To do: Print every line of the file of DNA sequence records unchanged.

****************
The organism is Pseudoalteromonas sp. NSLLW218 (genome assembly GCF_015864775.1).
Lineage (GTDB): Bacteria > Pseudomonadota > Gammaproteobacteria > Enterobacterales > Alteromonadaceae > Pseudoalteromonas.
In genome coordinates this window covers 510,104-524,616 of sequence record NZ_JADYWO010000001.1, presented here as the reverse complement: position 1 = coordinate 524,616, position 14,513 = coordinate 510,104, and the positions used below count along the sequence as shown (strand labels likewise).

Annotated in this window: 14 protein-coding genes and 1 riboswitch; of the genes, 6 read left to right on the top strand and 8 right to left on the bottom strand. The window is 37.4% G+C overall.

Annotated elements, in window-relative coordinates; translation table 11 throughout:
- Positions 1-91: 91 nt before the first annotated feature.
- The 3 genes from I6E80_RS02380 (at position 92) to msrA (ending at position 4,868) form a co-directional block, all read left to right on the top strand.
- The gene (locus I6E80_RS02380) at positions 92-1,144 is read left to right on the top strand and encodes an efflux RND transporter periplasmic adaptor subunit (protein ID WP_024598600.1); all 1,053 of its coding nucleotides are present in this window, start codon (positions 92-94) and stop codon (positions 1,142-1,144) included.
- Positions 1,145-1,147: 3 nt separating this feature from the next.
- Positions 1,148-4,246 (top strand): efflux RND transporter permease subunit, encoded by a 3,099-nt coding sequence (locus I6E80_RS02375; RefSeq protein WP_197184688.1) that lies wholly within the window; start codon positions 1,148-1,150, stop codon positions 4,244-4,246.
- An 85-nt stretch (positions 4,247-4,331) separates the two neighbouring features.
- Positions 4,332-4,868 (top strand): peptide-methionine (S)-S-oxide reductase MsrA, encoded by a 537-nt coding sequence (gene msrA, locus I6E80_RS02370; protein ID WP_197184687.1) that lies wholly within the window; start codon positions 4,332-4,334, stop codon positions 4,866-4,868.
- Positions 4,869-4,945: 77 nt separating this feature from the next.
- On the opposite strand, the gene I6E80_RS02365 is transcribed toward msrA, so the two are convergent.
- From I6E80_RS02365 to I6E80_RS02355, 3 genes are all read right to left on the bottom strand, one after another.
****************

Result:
The organism is Pseudoalteromonas sp. NSLLW218 (genome assembly GCF_015864775.1).
Lineage (GTDB): Bacteria > Pseudomonadota > Gammaproteobacteria > Enterobacterales > Alteromonadaceae > Pseudoalteromonas.
In genome coordinates this window covers 510,104-524,616 of sequence record NZ_JADYWO010000001.1, presented here as the reverse complement: position 1 = coordinate 524,616, position 14,513 = coordinate 510,104, and the positions used below count along the sequence as shown (strand labels likewise).

Annotated in this window: 14 protein-coding genes and 1 riboswitch; of the genes, 6 read left to right on the top strand and 8 right to left on the bottom strand. The window is 37.4% G+C overall.

Annotated elements, in window-relative coordinates; translation table 11 throughout:
- Positions 1-91: 91 nt before the first annotated feature.
- The 3 genes from I6E80_RS02380 (at position 92) to msrA (ending at position 4,868) form a co-directional block, all read left to right on the top strand.
- The gene (locus I6E80_RS02380) at positions 92-1,144 is read left to right on the top strand and encodes an efflux RND transporter periplasmic adaptor subunit (protein ID WP_024598600.1); all 1,053 of its coding nucleotides are present in this window, start codon (positions 92-94) and stop codon (positions 1,142-1,144) included.
- Positions 1,145-1,147: 3 nt separating this feature from the next.
- Positions 1,148-4,246 (top strand): efflux RND transporter permease subunit, encoded by a 3,099-nt coding sequence (locus I6E80_RS02375; RefSeq protein WP_197184688.1) that lies wholly within the window; start codon positions 1,148-1,150, stop codon positions 4,244-4,246.
- An 85-nt stretch (positions 4,247-4,331) separates the two neighbouring features.
- Positions 4,332-4,868 (top strand): peptide-methionine (S)-S-oxide reductase MsrA, encoded by a 537-nt coding sequence (gene msrA, locus I6E80_RS02370; protein ID WP_197184687.1) that lies wholly within the window; start codon positions 4,332-4,334, stop codon positions 4,866-4,868.
- Positions 4,869-4,945: 77 nt separating this feature from the next.
- On the opposite strand, the gene I6E80_RS02365 is transcribed toward msrA, so the two are convergent.
- From I6E80_RS02365 to I6E80_RS02355, 3 genes are all read right to left on the bottom strand, one after another.